The Sixteenth Sunday after Trinity
October 1, 2017
“For this reason I bow my knees to the Father of our Lord Jesus Christ, from whom the whole family in heaven and earth is named.”
If Jesus Christ is Lord, how is it that he has a Father? “Jesus is Lord” means Jesus is God. How can God, who is eternal, have a Father? This is a wonderful mystery that we Christians confess. We confess it in the Nicene Creed,
We confess that God is Triune: one God, one divine substance, yet three distinct persons, each person being fully God. God is not inferior to anyone. None of the three persons of the Godhead are inferior to any other person of the Godhead. The Son is begotten of the Father. He is begotten of the Father in eternity. In time the Father sends him into this world. He who received his divine nature from the Father in eternity received his human nature from the Virgin Mary in time. Since Mary is Jesus’ mother, she is called and most certainly is the mother of God.
When God invites us into this mystery of who he is of himself he brings us out of the folly of human reasoning into the light of eternal truth. Since the eternal Son of the eternal Father has become our dear brother, offering up to his Father his obedience in place of our sin and sacrificing himself on the cross as the payment to God to satisfy the demands of divine justice, we know God as our dear Father. For Christ’s sake, he is our Father.
He is not our mother. The church is our mother. She receives her identify from him who gave up his life for her and has washed her clean in Holy Baptism. She has received the treasures of God’s grace. It is to the church that we go for baptism, to be born from above. It is to the church that we go for the preaching of the gospel, to sustain us in our Christian faith. It is to the church that we go to find our Savior Jesus, and his body and blood, given and shed for the forgiveness of all our sins. Christ gave his gospel and sacraments to the church. This makes her our mother. Just as the Virgin Mary was the God-bearer who carried God in the flesh within her body, so the church is the God-bearer, who has the pure gospel and sacraments of Christ that give us the right to call God, Father.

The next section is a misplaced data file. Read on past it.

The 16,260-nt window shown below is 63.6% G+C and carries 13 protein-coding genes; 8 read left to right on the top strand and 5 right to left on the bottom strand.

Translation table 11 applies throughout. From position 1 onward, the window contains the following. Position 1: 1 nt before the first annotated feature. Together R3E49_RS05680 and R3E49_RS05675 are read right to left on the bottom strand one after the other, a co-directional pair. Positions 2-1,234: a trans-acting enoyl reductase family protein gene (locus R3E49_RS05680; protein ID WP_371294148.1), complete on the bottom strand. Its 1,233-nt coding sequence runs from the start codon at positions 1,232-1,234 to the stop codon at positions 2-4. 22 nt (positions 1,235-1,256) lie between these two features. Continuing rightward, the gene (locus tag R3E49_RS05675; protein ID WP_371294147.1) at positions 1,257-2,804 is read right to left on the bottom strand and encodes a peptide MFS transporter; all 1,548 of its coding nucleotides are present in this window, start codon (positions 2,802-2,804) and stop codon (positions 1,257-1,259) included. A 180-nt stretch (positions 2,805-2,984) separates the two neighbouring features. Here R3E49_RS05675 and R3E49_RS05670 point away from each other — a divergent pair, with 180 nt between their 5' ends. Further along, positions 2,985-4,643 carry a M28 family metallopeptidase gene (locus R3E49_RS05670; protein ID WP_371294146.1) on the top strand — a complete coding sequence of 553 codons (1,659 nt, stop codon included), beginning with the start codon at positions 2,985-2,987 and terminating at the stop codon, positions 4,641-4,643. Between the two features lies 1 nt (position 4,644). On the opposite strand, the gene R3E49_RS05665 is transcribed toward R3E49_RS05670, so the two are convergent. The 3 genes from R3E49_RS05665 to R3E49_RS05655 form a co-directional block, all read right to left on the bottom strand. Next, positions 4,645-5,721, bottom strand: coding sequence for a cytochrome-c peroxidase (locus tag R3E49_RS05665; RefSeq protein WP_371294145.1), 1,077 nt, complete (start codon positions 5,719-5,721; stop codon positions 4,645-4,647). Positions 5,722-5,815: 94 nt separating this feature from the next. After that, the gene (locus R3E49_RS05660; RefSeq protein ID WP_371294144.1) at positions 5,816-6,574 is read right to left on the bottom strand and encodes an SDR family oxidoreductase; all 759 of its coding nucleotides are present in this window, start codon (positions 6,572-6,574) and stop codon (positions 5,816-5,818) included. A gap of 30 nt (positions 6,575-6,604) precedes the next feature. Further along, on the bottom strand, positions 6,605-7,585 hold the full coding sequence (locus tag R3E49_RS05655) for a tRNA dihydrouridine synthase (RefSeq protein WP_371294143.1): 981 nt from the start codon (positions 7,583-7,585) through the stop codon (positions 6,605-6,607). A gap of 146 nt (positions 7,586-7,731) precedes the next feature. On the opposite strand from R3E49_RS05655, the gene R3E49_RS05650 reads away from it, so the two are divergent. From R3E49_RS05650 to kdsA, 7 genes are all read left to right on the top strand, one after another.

God is our Father. The church is our mother. Fathers and mothers are not the same. Families are headed up by fathers. St. Paul writes,
Paul is making a play on words here to drive home an important truth. He writes in Greek. The words for father and family are very similar. The apostle is making the point that the Fatherhood of God is the basis for the fatherhood of human fathers. Just as our heavenly Father rules over this world for the benefit of his children, just so the human father rules over his family for their benefit.
The rule of the father is called patriarchy. The Bible teaches patriarchy as a positive good. Today in America patriarchy is condemned as a social evil. It is considered sexist. The word of God teaches us that the father is to govern his own family. The family is the foundation of any civilized culture. It is indispensable. It is not just social convention. God established the family with the father as the head in creation at the beginning of time. Just as God is Father from eternity – for there never was a time when God the Father was not the Father of his only begotten Son – just so God established human fatherhood as his way of ruling over his children here on earth.